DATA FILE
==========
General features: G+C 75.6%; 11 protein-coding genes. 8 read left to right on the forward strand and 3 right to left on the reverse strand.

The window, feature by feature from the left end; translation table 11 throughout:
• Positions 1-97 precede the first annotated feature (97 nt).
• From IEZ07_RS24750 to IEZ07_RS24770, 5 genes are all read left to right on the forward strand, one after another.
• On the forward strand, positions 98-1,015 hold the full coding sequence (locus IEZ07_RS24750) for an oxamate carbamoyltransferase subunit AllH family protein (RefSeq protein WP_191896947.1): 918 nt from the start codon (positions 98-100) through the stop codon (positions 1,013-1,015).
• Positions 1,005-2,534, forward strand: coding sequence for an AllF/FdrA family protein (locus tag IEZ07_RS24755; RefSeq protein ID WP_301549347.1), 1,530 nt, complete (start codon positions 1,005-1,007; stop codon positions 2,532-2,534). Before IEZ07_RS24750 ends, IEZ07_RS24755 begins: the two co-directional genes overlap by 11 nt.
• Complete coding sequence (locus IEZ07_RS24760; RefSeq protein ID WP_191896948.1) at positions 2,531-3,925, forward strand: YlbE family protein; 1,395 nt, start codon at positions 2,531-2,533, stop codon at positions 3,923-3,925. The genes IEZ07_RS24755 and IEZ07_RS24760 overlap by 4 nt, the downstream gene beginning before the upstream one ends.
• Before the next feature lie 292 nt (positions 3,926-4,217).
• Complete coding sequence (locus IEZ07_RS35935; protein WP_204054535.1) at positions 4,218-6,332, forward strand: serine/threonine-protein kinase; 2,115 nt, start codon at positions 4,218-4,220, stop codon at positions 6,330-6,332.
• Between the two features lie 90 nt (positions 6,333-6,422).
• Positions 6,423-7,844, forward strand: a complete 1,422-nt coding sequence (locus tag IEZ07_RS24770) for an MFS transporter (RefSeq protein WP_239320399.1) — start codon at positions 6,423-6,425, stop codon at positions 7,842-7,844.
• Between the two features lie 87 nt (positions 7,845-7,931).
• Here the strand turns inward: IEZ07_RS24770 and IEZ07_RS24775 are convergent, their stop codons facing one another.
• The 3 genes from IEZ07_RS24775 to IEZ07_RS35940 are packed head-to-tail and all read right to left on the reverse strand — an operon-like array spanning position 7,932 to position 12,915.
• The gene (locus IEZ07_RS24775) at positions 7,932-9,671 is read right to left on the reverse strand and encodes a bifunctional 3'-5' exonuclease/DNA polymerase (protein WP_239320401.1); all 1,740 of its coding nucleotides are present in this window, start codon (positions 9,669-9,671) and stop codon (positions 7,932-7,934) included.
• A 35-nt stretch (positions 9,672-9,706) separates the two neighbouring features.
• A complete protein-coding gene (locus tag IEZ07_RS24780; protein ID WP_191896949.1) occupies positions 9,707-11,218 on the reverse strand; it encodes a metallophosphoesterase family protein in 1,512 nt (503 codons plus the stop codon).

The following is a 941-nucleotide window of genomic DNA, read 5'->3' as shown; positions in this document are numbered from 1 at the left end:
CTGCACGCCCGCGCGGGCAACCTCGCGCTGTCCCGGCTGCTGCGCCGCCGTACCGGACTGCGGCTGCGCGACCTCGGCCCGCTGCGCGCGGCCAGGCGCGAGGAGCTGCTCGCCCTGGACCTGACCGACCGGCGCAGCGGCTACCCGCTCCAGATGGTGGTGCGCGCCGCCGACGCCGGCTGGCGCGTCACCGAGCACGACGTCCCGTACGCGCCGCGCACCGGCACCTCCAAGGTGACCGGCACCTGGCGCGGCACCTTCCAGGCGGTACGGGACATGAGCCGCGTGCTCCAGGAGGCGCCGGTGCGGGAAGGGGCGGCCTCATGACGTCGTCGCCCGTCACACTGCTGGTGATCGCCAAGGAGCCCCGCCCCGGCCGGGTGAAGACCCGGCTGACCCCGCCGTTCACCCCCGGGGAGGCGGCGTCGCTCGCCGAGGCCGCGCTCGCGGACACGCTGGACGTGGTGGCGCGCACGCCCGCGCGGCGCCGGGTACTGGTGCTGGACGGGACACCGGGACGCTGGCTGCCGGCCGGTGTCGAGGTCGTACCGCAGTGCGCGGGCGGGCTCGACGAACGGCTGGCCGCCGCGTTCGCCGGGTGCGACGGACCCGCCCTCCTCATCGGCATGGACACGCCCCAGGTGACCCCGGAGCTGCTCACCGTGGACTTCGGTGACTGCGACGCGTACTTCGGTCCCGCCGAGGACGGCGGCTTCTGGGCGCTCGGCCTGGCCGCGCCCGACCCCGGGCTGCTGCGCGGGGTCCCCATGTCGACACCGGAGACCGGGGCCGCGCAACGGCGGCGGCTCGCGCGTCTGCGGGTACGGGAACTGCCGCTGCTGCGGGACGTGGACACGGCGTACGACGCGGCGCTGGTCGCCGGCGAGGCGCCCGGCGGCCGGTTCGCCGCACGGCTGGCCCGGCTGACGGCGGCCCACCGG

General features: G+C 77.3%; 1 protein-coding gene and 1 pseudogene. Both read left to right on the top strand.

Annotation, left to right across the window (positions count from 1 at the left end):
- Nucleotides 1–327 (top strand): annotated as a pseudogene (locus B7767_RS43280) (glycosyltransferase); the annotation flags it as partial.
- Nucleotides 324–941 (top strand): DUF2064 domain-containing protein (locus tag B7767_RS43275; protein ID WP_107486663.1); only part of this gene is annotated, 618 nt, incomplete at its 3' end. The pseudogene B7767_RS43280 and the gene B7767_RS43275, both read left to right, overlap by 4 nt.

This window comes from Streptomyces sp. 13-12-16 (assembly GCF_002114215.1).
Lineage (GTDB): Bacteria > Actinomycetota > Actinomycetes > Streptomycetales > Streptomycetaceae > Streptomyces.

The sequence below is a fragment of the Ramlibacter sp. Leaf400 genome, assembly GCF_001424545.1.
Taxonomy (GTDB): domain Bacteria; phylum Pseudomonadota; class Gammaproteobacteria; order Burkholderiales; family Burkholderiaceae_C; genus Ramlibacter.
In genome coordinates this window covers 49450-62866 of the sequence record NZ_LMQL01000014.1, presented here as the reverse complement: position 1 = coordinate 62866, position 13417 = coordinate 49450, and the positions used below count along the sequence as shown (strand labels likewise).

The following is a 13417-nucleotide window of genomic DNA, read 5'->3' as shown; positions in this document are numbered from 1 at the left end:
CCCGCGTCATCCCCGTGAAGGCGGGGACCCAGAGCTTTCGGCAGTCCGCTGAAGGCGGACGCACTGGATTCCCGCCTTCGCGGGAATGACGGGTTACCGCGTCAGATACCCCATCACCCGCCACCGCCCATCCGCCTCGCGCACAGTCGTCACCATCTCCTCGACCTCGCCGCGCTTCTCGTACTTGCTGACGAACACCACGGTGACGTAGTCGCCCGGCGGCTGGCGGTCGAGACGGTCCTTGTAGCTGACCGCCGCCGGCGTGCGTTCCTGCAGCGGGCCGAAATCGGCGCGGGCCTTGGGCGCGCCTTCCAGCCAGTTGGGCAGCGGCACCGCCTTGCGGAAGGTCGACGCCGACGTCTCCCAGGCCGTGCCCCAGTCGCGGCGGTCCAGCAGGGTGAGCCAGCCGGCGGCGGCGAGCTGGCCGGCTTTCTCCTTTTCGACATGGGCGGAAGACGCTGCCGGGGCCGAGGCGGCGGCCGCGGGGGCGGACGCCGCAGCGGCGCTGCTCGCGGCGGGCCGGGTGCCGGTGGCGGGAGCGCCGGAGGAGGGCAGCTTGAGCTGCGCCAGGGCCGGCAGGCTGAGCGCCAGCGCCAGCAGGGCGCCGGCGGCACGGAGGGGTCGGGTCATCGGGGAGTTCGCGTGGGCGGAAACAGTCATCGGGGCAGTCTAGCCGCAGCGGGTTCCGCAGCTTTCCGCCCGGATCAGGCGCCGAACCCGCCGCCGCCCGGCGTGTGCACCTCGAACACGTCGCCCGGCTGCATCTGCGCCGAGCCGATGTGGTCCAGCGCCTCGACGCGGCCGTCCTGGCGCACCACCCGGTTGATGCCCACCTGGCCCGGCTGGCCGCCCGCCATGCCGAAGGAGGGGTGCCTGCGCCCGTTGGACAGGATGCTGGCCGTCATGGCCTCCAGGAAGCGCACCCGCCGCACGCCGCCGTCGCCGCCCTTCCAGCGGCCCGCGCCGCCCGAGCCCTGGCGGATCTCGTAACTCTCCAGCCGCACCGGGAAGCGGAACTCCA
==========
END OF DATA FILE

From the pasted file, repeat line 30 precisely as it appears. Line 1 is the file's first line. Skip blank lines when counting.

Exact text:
CCCGCGTCATCCCCGTGAAGGCGGGGACCCAGAGCTTTCGGCAGTCCGCTGAAGGCGGACGCACTGGATTCCCGCCTTCGCGGGAATGACGGGTTACCGCGTCAGATACCCCATCACCCGCCACCGCCCATCCGCCTCGCGCACAGTCGTCACCATCTCCTCGACCTCGCCGCGCTTCTCGTACTTGCTGACGAACACCACGGTGACGTAGTCGCCCGGCGGCTGGCGGTCGAGACGGTCCTTGTAGCTGACCGCCGCCGGCGTGCGTTCCTGCAGCGGGCCGAAATCGGCGCGGGCCTTGGGCGCGCCTTCCAGCCAGTTGGGCAGCGGCACCGCCTTGCGGAAGGTCGACGCCGACGTCTCCCAGGCCGTGCCCCAGTCGCGGCGGTCCAGCAGGGTGAGCCAGCCGGCGGCGGCGAGCTGGCCGGCTTTCTCCTTTTCGACATGGGCGGAAGACGCTGCCGGGGCCGAGGCGGCGGCCGCGGGGGCGGACGCCGCAGCGGCGCTGCTCGCGGCGGGCCGGGTGCCGGTGGCGGGAGCGCCGGAGGAGGGCAGCTTGAGCTGCGCCAGGGCCGGCAGGCTGAGCGCCAGCGCCAGCAGGGCGCCGGCGGCACGGAGGGGTCGGGTCATCGGGGAGTTCGCGTGGGCGGAAACAGTCATCGGGGCAGTCTAGCCGCAGCGGGTTCCGCAGCTTTCCGCCCGGATCAGGCGCCGAACCCGCCGCCGCCCGGCGTGTGCACCTCGAACACGTCGCCCGGCTGCATCTGCGCCGAGCCGATGTGGTCCAGCGCCTCGACGCGGCCGTCCTGGCGCACCACCCGGTTGATGCCCACCTGGCCCGGCTGGCCGCCCGCCATGCCGAAGGAGGGGTGCCTGCGCCCGTTGGACAGGATGCTGGCCGTCATGGCCTCCAGGAAGCGCACCCGCCGCACGCCGCCGTCGCCGCCCTTCCAGCGGCCCGCGCCGCCCGAGCCCTGGCGGATCTCGTAACTCTCCAGCCGCACCGGGAAGCGGAACTCCA